Fri, Feb 01, 2019 - Page 8 News List

Justice is about more than just Chiang

By Huang Yan-cheng 黃彥誠

While attending a Lunar New Year banquet for veteran entertainers on Tuesday last week, former singer Lisa Cheng (鄭心儀) slapped Minister of Culture Cheng Li-chiun (鄭麗君) because she disagreed with her policy of transforming the Chiang Kai-shek Memorial Hall and support for transitional justice.

Interestingly, this incident happened just as Cheng was talking to actor Chen Sung-young (陳松勇), who played Lin Wen-heung (林文雄), the eldest son of the Lin family, in the film A City of Sadness (悲情城市), for which he won the Best Leading Actor award at the 26th Taipei Golden Horse Film Festival in 1989, and which became one of his most famous roles.

Director Hou Hsiao-hsien’s (侯孝賢) film was released 30 years ago this year. As well as being honored with the Golden Lion award for best film at the Venice Film Festival, the movie also brought renewed prosperity to its setting — the picturesque town of Jiufen (九份) in the mountains of what is now New Taipei City.

However, the aspect of the film that drew the most attention was that it tackled the sensitive subject of the 228 Incident in 1947.

The film is set when Japan’s colonial rule of Taiwan had just come to an end and the Republic of China’s nationalist government had taken over.

With the tribulations of the Lin family as its central narrative, the film reflects the ways in which Taiwanese reacted to the “return to the motherland,” with hopeful expectation turning into disappointment, anger and frustration. It touches upon matters such as widespread searches, arrests, torture and “forced disappearances.”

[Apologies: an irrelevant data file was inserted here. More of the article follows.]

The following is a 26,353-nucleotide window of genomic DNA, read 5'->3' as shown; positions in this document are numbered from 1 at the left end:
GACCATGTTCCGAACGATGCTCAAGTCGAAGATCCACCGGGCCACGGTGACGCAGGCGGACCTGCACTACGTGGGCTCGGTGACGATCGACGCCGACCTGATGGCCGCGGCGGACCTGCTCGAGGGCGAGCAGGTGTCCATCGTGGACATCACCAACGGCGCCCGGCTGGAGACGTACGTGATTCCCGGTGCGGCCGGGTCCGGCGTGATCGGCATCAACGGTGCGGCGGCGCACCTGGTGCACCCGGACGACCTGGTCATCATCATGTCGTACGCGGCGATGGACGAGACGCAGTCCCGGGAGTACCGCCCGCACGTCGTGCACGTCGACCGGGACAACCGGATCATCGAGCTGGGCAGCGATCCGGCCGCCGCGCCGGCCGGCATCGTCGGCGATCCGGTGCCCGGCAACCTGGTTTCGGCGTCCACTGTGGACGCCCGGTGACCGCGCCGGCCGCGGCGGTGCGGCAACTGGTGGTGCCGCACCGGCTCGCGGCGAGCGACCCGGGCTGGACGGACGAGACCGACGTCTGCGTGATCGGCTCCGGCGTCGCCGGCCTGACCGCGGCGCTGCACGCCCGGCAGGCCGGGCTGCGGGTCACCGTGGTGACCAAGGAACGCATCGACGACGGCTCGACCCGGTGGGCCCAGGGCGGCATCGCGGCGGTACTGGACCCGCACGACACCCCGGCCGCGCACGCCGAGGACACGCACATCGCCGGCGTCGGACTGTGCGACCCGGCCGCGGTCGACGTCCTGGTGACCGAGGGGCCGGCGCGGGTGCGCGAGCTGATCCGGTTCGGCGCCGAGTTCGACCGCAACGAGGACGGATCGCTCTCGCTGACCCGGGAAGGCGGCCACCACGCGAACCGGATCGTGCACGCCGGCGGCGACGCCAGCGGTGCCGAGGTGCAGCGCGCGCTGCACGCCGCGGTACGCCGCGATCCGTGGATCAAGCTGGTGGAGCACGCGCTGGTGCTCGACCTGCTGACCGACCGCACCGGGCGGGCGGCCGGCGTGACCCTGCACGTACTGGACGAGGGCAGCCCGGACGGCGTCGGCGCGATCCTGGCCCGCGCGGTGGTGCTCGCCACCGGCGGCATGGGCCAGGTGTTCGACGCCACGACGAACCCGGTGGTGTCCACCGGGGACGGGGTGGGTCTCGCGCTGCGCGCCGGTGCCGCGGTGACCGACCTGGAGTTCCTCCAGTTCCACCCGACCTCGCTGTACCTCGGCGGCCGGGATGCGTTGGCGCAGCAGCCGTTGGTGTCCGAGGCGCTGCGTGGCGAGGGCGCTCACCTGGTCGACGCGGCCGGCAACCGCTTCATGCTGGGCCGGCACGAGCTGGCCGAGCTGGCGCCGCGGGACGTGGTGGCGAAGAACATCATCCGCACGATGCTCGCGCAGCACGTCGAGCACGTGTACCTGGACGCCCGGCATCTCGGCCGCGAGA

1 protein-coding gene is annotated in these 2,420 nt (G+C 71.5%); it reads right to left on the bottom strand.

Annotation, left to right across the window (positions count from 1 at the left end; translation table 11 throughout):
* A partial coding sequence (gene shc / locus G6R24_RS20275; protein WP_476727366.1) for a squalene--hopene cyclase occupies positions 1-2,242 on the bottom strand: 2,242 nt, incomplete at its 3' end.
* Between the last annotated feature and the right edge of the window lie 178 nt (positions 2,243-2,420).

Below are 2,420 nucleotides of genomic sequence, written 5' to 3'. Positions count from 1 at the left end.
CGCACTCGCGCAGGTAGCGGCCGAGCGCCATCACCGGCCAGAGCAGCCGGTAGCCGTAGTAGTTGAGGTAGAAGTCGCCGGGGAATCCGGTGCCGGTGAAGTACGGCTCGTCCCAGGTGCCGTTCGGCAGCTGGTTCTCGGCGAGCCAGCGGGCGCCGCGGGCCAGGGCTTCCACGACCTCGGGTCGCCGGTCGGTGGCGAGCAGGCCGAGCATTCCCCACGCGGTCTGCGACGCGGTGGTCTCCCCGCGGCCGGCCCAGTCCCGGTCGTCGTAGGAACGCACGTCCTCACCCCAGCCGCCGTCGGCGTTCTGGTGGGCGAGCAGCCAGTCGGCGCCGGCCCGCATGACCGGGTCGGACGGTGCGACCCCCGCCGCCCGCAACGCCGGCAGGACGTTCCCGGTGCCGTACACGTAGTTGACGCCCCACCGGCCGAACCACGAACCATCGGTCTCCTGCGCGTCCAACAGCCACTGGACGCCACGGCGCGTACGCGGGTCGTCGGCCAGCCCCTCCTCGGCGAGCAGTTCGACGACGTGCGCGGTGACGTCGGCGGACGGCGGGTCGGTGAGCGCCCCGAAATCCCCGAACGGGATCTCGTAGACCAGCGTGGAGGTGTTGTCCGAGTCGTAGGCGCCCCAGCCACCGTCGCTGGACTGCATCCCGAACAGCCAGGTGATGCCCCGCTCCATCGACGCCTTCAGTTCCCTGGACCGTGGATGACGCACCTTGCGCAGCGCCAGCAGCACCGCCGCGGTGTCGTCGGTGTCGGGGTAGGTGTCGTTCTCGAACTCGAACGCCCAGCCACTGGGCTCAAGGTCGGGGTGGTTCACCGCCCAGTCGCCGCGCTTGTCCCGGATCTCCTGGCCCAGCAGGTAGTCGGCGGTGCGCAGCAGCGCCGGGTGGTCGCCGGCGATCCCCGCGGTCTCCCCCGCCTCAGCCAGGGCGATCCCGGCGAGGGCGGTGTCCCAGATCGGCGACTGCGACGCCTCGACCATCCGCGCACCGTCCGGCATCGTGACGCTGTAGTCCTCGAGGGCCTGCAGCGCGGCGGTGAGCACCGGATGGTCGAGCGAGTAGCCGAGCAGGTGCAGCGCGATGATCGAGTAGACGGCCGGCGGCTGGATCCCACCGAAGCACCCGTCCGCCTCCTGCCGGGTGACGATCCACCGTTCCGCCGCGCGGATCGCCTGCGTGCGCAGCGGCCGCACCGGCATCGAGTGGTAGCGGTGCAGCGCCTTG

Transitional justice is a way for states to compensate for the illegalities and injustices of the past.

The question of the Chiang Kai-shek Memorial Hall is just one small part of transitional justice in Taiwan, which includes many other issues and processes.

Last year, the government announced two batches of cancelations of guilty verdicts from the Chinese Nationalist Party’s (KMT) authoritarian period, thus restoring the reputations of 2,775 victims of political persecution.

Other tasks include opening political files, eliminating the remnants of authoritarianism and conducting investigations into ill-gotten party assets.

All of these fall within the scope of transitional justice, and all have come under fire from the KMT. As transitional justice treads on the toes of vested interests, it can easily provoke backlashes when put into practice.

Due to Taiwan’s complex historical and political background, transitional justice tends to be strongly associated with unification versus independence, and with issues among different communities. This often creates additional obstacles.

Taiwan went through 38 years of martial law and “White Terror,” and more cases of injustice keep emerging.

These cases involve people from every community, including those from various Chinese provinces, as well as Taiwan. “Mainlanders” form a larger proportion of the victims than they do of the general population.

The repression of those years sent many people to their deaths, while countless others lost their security and freedom.

Taiwan’s road to democracy has been very bumpy, and we are only beginning to confront historical mistakes.

Vague opposition to the removal of positive references and symbols to do with Chiang Kai-shek (蔣介石) is a straw-man argument. We should not allow it to misrepresent the overall core values of transitional justice.

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